totally different. I had great fun learning about elephants and Thula Thula

through this quilt. Thanks Mary.

The backing

Mary loves Tula Pink and here is some of her fabric for the backing.

A close up of the backing fabric. It does a great job of hiding all the stops

and starts.

Mary also made this quilt. “La Pascallia” is the name of it. All of the piecing is

done by hand. It is definitely a work of love and art.

Here are some close ups of the fabrics Mary used and fussy cut to make each

circle unique.

The quilt was actually quite heavy when Mary brought it to me so Mary

had decided not to use batting in the middle. That was a really good choice

because it helped to lighten the weight of the finished quilted piece.

Flannel was used as the batting and it also helped to keep the

quilted piece from becoming too wavy. I think that the traditional

batting would have made the piece puffy in areas and that would

have detracted from the beauty of all that hand piecing.

Mary also wanted minimal quilting on the top  and I ended up

using a monofilament thread all of the quilt. It blends well with all

the colors of the top and you don’t have to keep changing threads

to match the colors on the top.

I stitched a small wiggly line all around each of the seams. This holds the

top together and doesn’t interfere with all the fussy cutting piecing either.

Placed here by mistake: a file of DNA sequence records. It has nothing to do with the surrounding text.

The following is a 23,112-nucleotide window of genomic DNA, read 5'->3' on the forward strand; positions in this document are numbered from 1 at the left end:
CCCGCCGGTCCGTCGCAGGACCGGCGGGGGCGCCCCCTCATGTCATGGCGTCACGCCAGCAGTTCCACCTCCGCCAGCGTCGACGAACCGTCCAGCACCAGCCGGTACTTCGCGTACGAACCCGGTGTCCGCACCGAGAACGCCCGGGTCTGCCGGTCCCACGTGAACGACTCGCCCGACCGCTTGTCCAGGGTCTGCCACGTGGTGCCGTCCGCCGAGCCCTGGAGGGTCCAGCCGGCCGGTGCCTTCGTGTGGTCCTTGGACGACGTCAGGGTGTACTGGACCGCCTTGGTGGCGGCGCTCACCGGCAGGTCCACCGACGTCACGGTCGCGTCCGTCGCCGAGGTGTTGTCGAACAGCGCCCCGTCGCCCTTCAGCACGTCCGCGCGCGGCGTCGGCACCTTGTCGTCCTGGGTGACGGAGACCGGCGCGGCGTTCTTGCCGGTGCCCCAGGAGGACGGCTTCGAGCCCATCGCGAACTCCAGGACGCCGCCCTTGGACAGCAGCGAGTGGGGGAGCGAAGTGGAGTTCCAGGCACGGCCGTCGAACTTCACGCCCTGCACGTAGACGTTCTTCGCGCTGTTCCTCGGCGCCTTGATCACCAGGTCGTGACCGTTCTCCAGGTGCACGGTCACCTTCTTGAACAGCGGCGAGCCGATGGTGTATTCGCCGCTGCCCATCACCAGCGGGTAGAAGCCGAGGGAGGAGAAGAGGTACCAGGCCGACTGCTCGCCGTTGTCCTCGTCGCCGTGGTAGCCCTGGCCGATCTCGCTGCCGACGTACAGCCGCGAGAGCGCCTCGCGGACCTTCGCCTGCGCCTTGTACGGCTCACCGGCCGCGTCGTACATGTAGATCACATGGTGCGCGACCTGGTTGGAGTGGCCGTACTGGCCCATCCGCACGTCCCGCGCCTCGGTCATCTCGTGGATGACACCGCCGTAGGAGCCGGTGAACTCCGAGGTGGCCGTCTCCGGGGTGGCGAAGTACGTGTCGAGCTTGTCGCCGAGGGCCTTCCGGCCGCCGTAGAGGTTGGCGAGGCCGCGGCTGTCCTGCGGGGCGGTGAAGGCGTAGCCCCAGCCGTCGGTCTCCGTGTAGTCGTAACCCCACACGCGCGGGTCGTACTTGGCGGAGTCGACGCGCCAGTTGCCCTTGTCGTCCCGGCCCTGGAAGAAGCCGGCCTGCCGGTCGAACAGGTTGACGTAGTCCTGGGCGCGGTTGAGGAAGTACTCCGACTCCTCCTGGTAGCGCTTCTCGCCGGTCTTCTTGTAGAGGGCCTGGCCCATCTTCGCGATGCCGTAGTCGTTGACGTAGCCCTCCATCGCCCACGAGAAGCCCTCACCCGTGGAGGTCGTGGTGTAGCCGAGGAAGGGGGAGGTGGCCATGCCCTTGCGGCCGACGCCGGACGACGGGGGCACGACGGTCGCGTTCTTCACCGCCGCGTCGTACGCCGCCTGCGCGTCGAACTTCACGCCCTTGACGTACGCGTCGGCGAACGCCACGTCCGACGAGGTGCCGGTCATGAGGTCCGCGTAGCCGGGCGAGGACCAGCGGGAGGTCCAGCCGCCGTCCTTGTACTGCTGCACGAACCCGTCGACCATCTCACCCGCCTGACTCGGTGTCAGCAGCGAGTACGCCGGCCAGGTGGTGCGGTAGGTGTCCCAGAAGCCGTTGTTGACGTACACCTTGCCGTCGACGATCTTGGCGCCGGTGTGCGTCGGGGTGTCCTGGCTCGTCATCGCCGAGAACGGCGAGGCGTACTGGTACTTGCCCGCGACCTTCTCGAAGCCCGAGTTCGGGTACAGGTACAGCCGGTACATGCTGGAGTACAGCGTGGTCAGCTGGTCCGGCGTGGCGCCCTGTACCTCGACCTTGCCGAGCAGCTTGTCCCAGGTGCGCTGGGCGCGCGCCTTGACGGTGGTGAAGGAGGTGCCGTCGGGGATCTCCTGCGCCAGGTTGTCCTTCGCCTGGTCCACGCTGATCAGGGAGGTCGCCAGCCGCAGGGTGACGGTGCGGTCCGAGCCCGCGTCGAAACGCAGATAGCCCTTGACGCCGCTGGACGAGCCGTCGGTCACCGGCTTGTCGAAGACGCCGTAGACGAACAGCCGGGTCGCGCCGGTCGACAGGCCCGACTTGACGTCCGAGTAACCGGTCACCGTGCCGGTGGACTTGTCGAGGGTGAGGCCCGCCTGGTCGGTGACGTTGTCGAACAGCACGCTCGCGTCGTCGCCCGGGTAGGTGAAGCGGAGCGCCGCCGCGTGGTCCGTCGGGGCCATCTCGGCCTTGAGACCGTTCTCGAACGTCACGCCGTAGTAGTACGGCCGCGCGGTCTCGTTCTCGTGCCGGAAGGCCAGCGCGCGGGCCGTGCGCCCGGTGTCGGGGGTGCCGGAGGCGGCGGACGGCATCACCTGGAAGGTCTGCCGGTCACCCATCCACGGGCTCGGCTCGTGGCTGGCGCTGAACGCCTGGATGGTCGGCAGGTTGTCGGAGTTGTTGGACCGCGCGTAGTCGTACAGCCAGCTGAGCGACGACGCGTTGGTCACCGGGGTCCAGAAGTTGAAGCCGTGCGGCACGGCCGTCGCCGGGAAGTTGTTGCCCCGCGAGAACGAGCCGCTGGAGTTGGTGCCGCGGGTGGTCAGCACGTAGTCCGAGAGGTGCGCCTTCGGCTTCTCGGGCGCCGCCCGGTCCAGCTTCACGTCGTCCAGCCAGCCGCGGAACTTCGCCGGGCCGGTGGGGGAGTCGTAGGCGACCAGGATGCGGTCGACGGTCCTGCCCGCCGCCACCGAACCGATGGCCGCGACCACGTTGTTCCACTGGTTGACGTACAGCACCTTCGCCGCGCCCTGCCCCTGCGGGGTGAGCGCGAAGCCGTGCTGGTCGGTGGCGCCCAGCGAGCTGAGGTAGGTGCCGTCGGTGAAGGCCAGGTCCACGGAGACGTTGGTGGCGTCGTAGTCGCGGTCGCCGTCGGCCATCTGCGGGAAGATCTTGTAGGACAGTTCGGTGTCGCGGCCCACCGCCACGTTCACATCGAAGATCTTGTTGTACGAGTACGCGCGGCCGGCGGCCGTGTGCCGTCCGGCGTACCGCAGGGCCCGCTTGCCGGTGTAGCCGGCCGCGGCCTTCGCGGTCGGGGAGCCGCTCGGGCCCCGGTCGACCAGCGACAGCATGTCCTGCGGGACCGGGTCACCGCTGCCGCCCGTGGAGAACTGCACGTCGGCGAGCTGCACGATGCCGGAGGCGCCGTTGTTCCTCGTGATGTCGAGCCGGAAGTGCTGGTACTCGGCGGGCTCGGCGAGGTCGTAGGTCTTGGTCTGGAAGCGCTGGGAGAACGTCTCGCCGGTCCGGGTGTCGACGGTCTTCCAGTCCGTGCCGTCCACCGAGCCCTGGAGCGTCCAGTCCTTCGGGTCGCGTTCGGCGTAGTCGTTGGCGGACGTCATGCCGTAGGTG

Great idea Mary!

More Tula Pink fabric

Mary also had some more Tula Pink fabric; again it helps to hide all the

stops and starts used in the quilting.

A close up of the background fabric.

Dara’s Quilt

Dara made this beauty for a special girl getting married. There is alot of time

put into this quilt in the way of machine embroidery.

Each block has either a moose or bear in the center that was machine embroidered.

You might think that this takes no time at all but it does. You have to center each block,

hoop it, add stabilizer and then keep an eye on the machine as it stitches it out.

The bear is pretty cool too. There certainly is ALOT of piecing on this quilt as well.

Good job Dara! Maple Leaves were the design of choice and a dark brown polyester

thread was used for the top and the backing.

The backing works great with the front too.

Jeanettte brought in this quilt. Again, alot of piecing. Because I don’t get

to piece much anymore, I am always amazed at how  patient quilters are

when putting together a quilt top.

Oak leaves were the design chosen and a light brown polyester thread

was  used for the top and the backing.

The border

This shows the piecing in the border area, I love it! Pieced borders add

so much more interest to the quilt top, in my opinion.

The backing was a light color and shows off the stitching perfectly.

Keep in mind what type and color of backing you want to use when

making a quilt. Do you want to hide all the stitching or do you want

it to be seen for the world to see? Mention that you your longarmer

and I am sure that they will help you with this.

Anne made this table runner for Canada’s 150th Birthday. She bought it

as a kit and it is gorgeous! The batiks are really striking.

I know that a Canadian designer  created this piece but can’t think of her

name. If you do know, just let me know and I will add it later. I stitched

around the central leaf with monofilament thread and then added

some clouds in the sky. It didn’t need much stitching as the

Canadian Geese and central design are beautiful.

 

Hope you enjoyed the show and don’t smile too much.

The kids might think that you are happy that they are back in

school-yipee!

Linking up to Needle and Thread Network, check it out.

 

 

5 thoughts on “I am still here…